Pliny the elder knew De Architectura and listed Vitruvius as a source in his Natural History, but doesn’t mention him by name in the text.
Vitruvius’s name also appears a few decades later in a technical report written by the Roman official Sextus Frontinus. His De Aqueductibus Urbis Romae briefly mentions a Vitruvius who had a supervisory or advisory role in pipe repair or construction. However, Frontinus says nothing more, not even what aqueducts Vitruvius and his pipefitters worked on. De Architectura is not mentioned at all.
A few centuries later, however, the name “Vitruvius” appears to have become culturally significant, shorthand for architectural excellence. We can see this in an abridgement of De Architectura produced by the 3rd-4th century CE architect M. Cetius Faventinus. His De Diversis Fabricis Architectonicae highlights the practical aspects of Vitruvius’s book and leaves out most of the learned theory. By doing this, Faventinus created a handbook on methods and materials for a new audience.
An Illustration from De Architectura. Vitruvius illustrated his theories and rules with technical drawings and examples. Source: idesign.wiki
Vitruvius wrote for the political and philosophical elite. Faventinus seems to have written for supervisors, builders, and contractors. Although this change in audience is significant, even more significant is the fact that Faventinus attributed the work to Vitruvius.
In the world today it is generally held that newer is truer. All else aside, a technical report published in 2019 is considered more reliable than a similar report from 2009. In Classical Rome, the opposite belief held true. Older information was considered more trustworthy because it had stood the test of time.
In attributing the summary to Vitruvius, Faventinus was emphasizing the work’s trustworthiness: it was a handbook from the golden age of Rome. It was not just information; it was Vitruvius’s timeless advice. Copies of Faventinus spread throughout the western empire and were copied by generations of monks for the next thousand years.
Of course it could be argued that Frontinus and Faventinus were builders writing for other builders. Even Pliny was focused on scientific issues. It would not be unusual for such writers to mention Vitruvius or cite his work.
But what, then, are we to make of a literary critic who also cites Vitruvius while discussing poetic diction? In the late 4th century to early 5th century CE, our fourth writer, M. Servius Honoratus, references Vitruvius in his commentaries on Virgil’s Aeneid. In Book VI, Aeneas and his companions arrive at the Cumean Sibyl’s grotto:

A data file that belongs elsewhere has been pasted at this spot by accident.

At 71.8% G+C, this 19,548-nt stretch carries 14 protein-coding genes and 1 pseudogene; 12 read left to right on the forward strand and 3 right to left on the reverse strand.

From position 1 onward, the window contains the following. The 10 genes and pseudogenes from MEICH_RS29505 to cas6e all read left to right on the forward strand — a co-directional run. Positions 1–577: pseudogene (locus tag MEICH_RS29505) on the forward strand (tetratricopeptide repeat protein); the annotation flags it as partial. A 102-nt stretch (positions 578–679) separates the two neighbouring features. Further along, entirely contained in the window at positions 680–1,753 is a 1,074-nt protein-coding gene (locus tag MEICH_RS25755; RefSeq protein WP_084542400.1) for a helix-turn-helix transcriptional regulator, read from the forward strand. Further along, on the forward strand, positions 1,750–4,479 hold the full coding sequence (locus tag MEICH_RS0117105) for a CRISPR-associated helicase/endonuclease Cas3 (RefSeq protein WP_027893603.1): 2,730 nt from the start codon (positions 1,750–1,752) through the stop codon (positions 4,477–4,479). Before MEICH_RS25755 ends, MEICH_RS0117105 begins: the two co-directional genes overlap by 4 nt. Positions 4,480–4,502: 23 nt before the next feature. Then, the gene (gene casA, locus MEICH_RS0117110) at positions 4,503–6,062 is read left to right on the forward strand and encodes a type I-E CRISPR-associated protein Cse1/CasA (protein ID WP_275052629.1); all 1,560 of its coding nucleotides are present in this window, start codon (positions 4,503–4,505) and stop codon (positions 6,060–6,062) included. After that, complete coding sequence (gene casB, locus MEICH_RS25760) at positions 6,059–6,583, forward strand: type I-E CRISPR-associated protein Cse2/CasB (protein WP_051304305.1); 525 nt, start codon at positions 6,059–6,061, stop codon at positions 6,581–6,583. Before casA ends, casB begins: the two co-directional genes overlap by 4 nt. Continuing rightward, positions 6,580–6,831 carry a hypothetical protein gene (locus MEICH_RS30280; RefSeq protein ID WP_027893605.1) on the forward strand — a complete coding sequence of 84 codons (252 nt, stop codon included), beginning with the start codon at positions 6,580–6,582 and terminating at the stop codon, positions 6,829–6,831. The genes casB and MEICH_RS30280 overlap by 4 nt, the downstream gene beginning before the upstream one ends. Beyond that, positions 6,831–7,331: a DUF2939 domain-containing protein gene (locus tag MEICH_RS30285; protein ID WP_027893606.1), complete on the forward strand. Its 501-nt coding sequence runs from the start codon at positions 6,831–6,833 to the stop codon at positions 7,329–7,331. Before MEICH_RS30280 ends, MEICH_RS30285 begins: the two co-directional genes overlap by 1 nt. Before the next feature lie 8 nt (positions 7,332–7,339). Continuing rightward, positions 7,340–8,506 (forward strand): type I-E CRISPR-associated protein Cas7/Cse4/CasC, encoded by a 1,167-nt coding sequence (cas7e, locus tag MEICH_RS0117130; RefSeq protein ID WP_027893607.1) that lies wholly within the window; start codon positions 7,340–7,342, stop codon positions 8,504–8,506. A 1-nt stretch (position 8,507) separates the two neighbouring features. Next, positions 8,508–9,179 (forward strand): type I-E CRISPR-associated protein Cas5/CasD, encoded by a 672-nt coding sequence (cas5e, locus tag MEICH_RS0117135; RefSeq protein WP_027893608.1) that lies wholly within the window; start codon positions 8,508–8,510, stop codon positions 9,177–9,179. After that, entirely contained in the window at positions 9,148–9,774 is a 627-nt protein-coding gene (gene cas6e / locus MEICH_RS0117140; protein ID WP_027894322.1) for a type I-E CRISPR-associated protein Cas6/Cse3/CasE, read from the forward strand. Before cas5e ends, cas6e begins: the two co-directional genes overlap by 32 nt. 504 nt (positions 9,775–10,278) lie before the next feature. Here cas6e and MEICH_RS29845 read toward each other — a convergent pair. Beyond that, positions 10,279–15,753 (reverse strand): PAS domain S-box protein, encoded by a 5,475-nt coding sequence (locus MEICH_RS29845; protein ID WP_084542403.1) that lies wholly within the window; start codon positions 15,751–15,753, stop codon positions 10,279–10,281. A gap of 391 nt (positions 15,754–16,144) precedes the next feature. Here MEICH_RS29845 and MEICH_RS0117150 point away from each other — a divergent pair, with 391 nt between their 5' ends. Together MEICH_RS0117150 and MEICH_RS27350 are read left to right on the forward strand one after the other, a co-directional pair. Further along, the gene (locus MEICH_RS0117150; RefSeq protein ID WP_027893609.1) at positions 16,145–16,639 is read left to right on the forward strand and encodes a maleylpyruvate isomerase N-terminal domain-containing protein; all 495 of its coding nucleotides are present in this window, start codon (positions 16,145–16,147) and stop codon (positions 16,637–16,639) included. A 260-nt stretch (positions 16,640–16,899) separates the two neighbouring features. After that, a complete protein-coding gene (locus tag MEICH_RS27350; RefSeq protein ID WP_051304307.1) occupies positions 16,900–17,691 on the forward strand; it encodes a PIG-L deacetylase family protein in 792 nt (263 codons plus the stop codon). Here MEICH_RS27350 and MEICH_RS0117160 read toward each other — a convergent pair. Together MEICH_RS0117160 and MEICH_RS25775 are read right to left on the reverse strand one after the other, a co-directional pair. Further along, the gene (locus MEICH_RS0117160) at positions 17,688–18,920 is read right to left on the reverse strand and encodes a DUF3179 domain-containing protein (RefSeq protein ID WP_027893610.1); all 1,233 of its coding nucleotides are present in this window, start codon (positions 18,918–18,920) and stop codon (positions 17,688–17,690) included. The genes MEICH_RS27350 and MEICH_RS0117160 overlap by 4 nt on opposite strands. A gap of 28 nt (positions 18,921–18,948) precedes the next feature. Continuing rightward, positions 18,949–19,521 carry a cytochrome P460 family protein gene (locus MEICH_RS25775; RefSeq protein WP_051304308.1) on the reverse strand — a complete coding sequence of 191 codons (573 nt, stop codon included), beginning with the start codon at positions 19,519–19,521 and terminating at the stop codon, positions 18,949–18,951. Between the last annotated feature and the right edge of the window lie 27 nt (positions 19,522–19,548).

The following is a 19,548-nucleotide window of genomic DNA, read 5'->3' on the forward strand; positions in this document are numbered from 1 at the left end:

Deep in the face of that Euboean crag
A cavern vast is hollowed out amain,
With hundred openings, a hundred mouths,
Whence voices flow, the Sibyl’s answering songs. (Line 43)
Aeneas and the Sibyl in the Underworld. Arnold Houbraken, early 1700s
Discussing Virgil’s poetic diction, Servius cites “Vitruvius the architect” to explain Virgil’s meaning in using such words for access points as aditus and ostia. The commentary would be reasonable only if Servius and his contemporaries believed Vitriuvius was the authoritative answer for any architectural question, whether actual or literary.
An even more lofty status is attributed to Vitruvius at the end of the fifth century CE.
In an ironic letter to a contemporary, the late Roman official and bishop Sidonius Apollinaris rhetorically equates Vitruvius’s mastery of building to Orpheus’s mastery of music, Aesculapius’s mastery of healing, or Euclid’s mastery of geometry (Book IV, chapter 3, 5). In a different letter, he tells his reader that Vitruvius’s book, likely Faventius’s digest, is indispensable for domestic repairs and construction.
Nature as Architect
Robert Fludd – The Mirror of the Whole of Nature and the Image of Art.
As historians have suggested, Vitruvius’ status as the leading authority on architecture persisted well into the Italian Renaissance. Whatever else was lost in the collapse of the Roman empire in the west, the concept of Rome as the apex of cultural prestige certainly survived. Likewise, we know that Faventinus’s digest of Vitruvius survived.
Those who aspired to create monumental works like those of the Roman empire, had much to learn from Vitruvius. Certainly the breadth of learning he demonstrated, along with his hard-won practical know-how appealed to Renaissance thinkers like Leonardo. They considered him one of their own.
Vitruvius’s book is not just about architecture, after all, but about architects and builders as well. What he writes about architects surely appealed to Renaissance architects and engineers—even part-timers like Leonardo. To Vitruvius the architect had a hallowed heritage, stretching back to the framing of the universe:
The heaven revolves steadily round earth and sea on the pivots at the ends of its axis. The architect at these points was the power of Nature, and she put the pivots there, to be, as it were, centres, one of them above the earth and sea at the very top of the firmament and even beyond the stars composing the Great Bear, the other on the opposite side under the earth in the regions of the south. Round these pivots (termed in Greek πόλοι) as centres, like those of a turning lathe, she formed the circles in which the heaven passes on its everlasting way. In the midst thereof, the earth and sea naturally occupy the central point.
Nature itself, according to Vitruvius, is an architect. The architect is, in a certain sense, carrying on and trying to imitate the works of Nature. It is not difficult to imagine why the work in which this passage appears would inspire Leonardo so many centuries later.